I think the unwillingness to collect statistics and the reticence to regulate further both grow out of the idea that the language industry isn't a serious part of post-secondary education in this province. These schools are still very much seen as part of the hospitality industry, which makes students into customers and teachers into little more than short-term-contract service workers. But on a larger level, even public post-secondary institutions are increasingly being treated as businesses, which forces teaching and learning into a customer service paradigm. I find this really disturbing.  

ab: Coming back to the piece, let's talk a bit about how to work with sources in contentious situations like this. I understand you had teachers and students who were on board—but then there's the other side of the labour dispute: the school's owners, and, to a certain extent, administration. 

I've personally been drawn to writing about social and economic justice issues, and I find the hardest part is often figuring out when and where and how to ethically and responsibly engage with the folks on the other side of the dispute, generally the person or people who have power. Before we get into the nitty gritty of the specific steps you took in this case, can you tell me a bit about where you stand when it comes to covering contentious issues? Where do you feel a journalist's responsibilities lie in these kinds of cases? 

ET: This is a big question—something I think about all the time. Honestly, I don’t think there exists a form of journalism that will keep you away from contentious issues. Most of my experience as a journalist is in the arts and entertainment section of the newspaper, but even there I’ve found myself juggling contradictory perspectives, hitting unexpected pockets of controversy. 

I definitely have an ethical framework that guides me. Some journalists are able to compartmentalize their beliefs—I'm not one of them. I'm drawn to writing about topics that I feel passionate about, which means I have opinions. I'd rather be honest about those opinions than pretend that I'm capable of total objectivity. You need only look to Fox News to see the terrible consequences of pretend objectivity.

I do, however, believe that journalists have a responsibility to be fair. That means engaging opposing perspectives in a respectful way and treating everyone with humanity. But it's important to keep in mind that idea of power—who has the power in this situation and who doesn't? What implicit biases am I walking into this situation with? Whose narrative am I privileging and why?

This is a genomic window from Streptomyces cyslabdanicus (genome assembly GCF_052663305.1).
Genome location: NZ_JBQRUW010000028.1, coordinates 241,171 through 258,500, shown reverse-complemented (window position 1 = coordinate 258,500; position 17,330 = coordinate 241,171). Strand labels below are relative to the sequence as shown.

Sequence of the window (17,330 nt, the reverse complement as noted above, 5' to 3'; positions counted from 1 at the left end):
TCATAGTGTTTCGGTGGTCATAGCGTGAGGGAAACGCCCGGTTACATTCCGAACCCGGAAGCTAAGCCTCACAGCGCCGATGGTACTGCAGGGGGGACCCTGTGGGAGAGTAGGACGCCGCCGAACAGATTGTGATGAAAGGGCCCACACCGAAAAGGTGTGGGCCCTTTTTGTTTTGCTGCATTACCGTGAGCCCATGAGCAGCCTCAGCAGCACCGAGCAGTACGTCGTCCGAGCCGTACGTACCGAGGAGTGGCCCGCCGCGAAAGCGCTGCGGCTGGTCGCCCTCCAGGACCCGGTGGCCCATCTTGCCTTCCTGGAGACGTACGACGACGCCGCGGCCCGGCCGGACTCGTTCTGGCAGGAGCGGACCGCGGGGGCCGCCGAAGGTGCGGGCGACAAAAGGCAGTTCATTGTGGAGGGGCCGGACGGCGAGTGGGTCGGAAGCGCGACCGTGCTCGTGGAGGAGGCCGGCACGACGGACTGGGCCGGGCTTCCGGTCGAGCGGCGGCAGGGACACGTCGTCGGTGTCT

I learned this lesson in a visceral way early on. When I first started freelancing for the Edmonton Journal, back in the early 2000s, I got wind of a disagreement between a homelessness advocacy group and the neighbourhood association (NA) in a downtrodden part of the inner city. The former accused the latter of gentrification in the pages of their magazine, which was distributed around the city for spare change. They said the rash of young families buying up property in the area was raising rent prices and pushing out the pre-existing population. The NA said they were just trying to clean up the neighbourhood to make it safer for their children.

I interviewed the head of the NA and the editor of the advocacy group’s magazine. The kinds of initiatives that both groups talked about were surprisingly similar, and it felt like they could get a lot done if they just worked together. Perhaps naively, I wanted to write an article that would help heal the rift between the two groups. I re-interviewed my sources and went back and forth with my editor writing draft after draft to get it just right.

Then, a few days before the article was set to run, the magazine editor called me in a panic. Apparently, the publisher of the magazine wasn’t happy with the controversy and the editor was in danger of losing her job. She told me that her job with the advocacy group was the thing keeping her and her kids off the street. When she wrote about the displaced homeless population, she was speaking from experience. 

I realized I’d gotten the story all wrong. Where I had seen two figures with equal power, there was, in fact, a huge power disparity. The NA, a group of predominantly white, middle-class families, was worried that their children might see uncomfortable things. This woman was worried for the survival of herself and her children. Rather than help, my interest in the topic as a journalist had put added pressure onto an already precarious position.